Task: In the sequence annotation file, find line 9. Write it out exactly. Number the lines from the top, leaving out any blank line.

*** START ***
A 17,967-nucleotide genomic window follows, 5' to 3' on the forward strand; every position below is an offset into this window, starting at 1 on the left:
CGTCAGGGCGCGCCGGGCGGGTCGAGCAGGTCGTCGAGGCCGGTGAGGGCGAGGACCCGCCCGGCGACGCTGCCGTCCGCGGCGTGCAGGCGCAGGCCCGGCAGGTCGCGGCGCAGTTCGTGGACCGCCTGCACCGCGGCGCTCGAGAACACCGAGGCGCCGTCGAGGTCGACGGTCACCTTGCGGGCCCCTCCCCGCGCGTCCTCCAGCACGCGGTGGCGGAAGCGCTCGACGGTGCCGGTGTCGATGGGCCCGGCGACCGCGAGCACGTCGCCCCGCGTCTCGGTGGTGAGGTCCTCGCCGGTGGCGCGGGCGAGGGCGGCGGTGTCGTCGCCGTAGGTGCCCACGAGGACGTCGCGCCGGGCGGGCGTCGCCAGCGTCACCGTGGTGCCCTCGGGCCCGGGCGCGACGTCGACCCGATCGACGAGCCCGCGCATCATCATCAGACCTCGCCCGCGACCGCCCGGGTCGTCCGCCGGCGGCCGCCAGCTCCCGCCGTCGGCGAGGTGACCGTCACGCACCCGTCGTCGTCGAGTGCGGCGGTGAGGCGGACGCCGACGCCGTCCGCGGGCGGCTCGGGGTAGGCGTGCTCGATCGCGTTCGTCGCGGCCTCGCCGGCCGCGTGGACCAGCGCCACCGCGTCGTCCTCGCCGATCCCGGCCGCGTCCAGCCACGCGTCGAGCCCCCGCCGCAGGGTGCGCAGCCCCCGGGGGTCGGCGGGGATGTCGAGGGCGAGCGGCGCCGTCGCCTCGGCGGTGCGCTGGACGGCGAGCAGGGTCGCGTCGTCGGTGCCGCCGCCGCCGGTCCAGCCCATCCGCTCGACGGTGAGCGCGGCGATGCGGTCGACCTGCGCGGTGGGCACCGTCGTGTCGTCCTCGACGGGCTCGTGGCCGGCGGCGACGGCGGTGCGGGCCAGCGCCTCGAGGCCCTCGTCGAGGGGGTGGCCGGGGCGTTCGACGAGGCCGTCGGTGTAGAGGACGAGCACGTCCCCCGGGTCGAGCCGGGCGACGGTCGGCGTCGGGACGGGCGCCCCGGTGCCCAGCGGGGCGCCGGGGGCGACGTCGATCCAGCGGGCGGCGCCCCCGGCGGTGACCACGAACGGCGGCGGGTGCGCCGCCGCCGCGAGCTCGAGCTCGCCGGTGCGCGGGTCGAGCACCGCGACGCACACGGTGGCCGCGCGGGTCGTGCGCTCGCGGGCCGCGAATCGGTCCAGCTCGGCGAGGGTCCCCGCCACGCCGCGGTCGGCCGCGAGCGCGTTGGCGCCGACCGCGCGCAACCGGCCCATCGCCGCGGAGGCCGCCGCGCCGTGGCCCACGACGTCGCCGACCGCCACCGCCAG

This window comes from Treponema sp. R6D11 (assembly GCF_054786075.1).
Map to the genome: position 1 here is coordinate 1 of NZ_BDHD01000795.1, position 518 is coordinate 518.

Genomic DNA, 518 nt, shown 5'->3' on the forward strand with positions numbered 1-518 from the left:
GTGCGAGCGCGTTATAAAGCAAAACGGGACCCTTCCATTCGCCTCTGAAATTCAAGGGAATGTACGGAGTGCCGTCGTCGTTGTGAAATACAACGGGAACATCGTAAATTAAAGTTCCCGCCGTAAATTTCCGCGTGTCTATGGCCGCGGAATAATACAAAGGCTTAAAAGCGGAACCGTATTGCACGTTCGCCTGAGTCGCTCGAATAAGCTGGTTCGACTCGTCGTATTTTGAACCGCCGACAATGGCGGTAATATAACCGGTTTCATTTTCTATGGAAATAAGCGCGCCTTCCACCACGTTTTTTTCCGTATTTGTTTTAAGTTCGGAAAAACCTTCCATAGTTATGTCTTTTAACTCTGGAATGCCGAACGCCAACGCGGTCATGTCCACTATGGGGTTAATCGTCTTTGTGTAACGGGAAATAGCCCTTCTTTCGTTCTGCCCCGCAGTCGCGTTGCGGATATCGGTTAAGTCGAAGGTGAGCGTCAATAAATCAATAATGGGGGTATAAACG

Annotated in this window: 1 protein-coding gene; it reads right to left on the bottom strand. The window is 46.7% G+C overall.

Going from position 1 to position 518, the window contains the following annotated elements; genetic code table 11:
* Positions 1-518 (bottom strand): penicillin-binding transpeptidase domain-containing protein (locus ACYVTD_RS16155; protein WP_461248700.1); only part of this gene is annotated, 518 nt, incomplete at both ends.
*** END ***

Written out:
* Positions 1-518 (bottom strand): penicillin-binding transpeptidase domain-containing protein (locus ACYVTD_RS16155; protein WP_461248700.1); only part of this gene is annotated, 518 nt, incomplete at both ends.